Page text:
International Management and Cultural Diversity

Ausarbeitung, 2019
13 Seiten


Table of Contents

1. The impact of cultural diversity when managing in an international context

2. Different management styles in various international contexts

3. Cultural awareness and associated management skills that are relevant in international management

4. Comparative frameworks of cultural characteristics that can be considered when

assessing new international working environments


1. The impact of cultural diversity when managing in an international context

With the development and growth of transnational business activities, companies soon saw the need to discuss the necessary changes associated with global business activities. Due to the intensive research of the consequences of internationalization, companies realised that international business activity, along with other environmental influences such as geographic distance, legal framework, etc., is necessarily culturally bound (Rothlauf, 2006). The growing network of businesses worldwide imposes high requirements on managers who are engaging with people of different linguistic, ethnic and cultural backgrounds; a general management approach which is applicable for various cultures cannot be established and national variables alongside cultural backgrounds have to be evaluated in advance (Ott, 2006). Culture contains seven core elements: language and communication, education, religion, aesthetics, social institutions, behaviours, values and the type of business. All these elements have the same degree of influence on cultural diversity management, to which extent however, depends on the culture (Siedenbiedel, 1997). Considering these core elements and understanding the meaning within intercultural business activities is fundamental for internationally acting managers, who want to be successful in an international business environment (Acuff, 2008). This requires tools and working methods that allow mangers to develop sufficient competence in the cross-cultural context (Browaeys and Price, 2015). In order to perform successfully in a culturally diverse environment, companies have to invest in cross-cultural management skills trainings (Deresky, 2014).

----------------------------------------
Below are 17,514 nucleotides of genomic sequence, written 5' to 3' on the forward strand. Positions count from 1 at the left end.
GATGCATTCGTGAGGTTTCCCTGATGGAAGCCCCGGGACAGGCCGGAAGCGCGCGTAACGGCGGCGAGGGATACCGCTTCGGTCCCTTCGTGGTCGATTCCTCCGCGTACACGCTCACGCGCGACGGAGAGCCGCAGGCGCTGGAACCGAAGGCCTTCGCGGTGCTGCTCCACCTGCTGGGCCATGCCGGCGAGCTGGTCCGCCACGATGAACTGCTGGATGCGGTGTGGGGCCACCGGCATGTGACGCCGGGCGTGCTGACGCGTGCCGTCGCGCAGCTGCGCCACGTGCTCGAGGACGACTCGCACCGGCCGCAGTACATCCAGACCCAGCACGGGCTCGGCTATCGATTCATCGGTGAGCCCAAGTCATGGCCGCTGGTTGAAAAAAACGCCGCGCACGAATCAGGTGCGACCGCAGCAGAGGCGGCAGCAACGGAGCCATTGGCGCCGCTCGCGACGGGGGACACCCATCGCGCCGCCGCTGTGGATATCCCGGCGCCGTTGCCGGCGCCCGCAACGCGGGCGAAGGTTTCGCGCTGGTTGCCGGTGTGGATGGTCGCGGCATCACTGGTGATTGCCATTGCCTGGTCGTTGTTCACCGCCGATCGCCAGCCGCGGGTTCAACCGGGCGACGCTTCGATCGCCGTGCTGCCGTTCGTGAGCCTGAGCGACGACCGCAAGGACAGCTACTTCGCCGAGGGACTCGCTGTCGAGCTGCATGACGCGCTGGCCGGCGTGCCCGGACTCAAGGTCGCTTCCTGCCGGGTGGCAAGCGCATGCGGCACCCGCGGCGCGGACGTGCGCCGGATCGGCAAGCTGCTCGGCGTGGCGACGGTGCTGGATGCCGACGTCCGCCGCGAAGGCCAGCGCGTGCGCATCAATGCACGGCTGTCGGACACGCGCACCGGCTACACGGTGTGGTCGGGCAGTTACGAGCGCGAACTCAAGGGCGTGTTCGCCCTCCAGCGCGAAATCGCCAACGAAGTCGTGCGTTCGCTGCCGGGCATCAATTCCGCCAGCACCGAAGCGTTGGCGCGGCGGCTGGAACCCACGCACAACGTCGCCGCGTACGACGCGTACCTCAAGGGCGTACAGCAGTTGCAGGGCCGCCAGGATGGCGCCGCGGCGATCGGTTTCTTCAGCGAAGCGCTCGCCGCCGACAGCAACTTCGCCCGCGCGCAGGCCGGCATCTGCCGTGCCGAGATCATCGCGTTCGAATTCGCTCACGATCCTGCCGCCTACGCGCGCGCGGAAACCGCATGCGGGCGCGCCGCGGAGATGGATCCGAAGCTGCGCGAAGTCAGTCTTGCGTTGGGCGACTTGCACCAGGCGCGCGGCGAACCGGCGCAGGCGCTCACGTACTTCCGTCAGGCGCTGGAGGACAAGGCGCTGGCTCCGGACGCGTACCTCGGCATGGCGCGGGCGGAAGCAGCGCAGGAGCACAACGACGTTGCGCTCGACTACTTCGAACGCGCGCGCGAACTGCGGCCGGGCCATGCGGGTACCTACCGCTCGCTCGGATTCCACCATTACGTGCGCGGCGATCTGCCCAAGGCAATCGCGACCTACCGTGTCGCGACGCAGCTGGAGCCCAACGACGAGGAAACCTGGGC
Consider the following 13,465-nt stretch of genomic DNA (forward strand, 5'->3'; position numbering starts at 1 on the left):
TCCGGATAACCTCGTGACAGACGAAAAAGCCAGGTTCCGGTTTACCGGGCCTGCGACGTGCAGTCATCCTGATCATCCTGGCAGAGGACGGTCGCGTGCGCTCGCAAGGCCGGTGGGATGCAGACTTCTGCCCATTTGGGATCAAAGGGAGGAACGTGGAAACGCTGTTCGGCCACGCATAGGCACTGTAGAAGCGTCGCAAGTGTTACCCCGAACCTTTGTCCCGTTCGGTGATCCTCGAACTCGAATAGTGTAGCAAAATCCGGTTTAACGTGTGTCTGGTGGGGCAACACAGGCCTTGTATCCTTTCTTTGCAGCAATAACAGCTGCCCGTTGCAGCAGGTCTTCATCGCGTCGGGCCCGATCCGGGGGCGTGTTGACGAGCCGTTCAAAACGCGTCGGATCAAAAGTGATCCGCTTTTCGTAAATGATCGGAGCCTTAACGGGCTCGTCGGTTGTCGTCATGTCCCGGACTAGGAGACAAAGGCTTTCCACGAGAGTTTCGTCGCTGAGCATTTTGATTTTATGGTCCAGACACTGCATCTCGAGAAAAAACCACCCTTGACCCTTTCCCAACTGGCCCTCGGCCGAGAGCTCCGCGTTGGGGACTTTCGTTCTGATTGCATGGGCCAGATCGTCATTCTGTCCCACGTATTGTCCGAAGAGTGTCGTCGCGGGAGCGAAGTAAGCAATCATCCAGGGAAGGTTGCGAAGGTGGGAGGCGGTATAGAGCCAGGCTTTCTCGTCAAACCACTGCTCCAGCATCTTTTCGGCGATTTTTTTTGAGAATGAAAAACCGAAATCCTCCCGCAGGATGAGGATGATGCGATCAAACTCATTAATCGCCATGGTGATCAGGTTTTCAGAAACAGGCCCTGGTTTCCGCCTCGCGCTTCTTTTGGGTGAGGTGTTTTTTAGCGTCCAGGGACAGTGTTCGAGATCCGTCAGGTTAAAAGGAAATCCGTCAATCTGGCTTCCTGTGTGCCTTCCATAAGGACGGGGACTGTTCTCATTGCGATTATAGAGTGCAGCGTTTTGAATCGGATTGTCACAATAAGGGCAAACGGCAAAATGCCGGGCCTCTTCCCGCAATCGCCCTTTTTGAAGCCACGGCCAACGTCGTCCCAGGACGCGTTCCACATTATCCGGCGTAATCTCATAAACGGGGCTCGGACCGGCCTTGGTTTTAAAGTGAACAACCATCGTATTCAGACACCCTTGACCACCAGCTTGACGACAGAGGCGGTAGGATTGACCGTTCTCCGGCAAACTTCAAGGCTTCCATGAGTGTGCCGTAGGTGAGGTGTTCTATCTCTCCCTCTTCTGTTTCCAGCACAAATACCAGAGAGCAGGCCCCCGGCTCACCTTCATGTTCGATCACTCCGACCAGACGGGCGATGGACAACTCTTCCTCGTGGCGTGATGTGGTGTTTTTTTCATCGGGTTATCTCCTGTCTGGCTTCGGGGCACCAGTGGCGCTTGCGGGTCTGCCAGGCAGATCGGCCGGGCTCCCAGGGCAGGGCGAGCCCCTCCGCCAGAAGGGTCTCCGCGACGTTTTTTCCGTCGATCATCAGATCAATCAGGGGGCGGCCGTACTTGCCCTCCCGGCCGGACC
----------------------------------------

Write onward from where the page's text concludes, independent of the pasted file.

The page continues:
2. Different management styles in various international contexts

What is suitable in Germany or even self-evident in the US can cause a disaster in Russia or disturb employees in China. Managers from various different cultural backgrounds act entirely different in certain situations. Management styles not only depend on the individual attitude of each manager, but also on the cultural background which has an impact on the working environment.

McGregor has studied behavioural patterns and developed two fundamental theories (Moores and Lorsch, 1970). Theory X assumes that employees generally do not want to work and want to be led. Employees are less ambitious and want to take as little responsibility as possible. As a result, managers are forced to control their employees and have to use threats of punishment (Luthans and Doh, 2014). On the contrary, Theory Y assumes that employees are motivated, want to work hard and are very willing to take on responsibility.

With Theory Z William Ouchi further developed Theory Y that combined Eastern and Western management styles (England, 1983). He examined cultural influences on leadership styles and presented Japanese management methods as a special form of cooperative leadership. Japanese management is strongly influenced by group work and decision-making processes. Theory Z stresses that employees are more likely to be motivated and find fulfilment in contributing to the company’s growth if they identify with the company's goals (Lee and Peterson, 2000). Given the importance of work and loyalty to the company in Japanese society, Ouchi urged for these methods to be transferred to Western companies (Seymen, 2006). However, most attempts to transfer management methods of foreign cultures to other countries have failed in the past. One reason for this was and is that the leadership style always results from the interaction of the leader. What is good for Japan does not have to be good for America and Europe either (Rothlauf, 2006).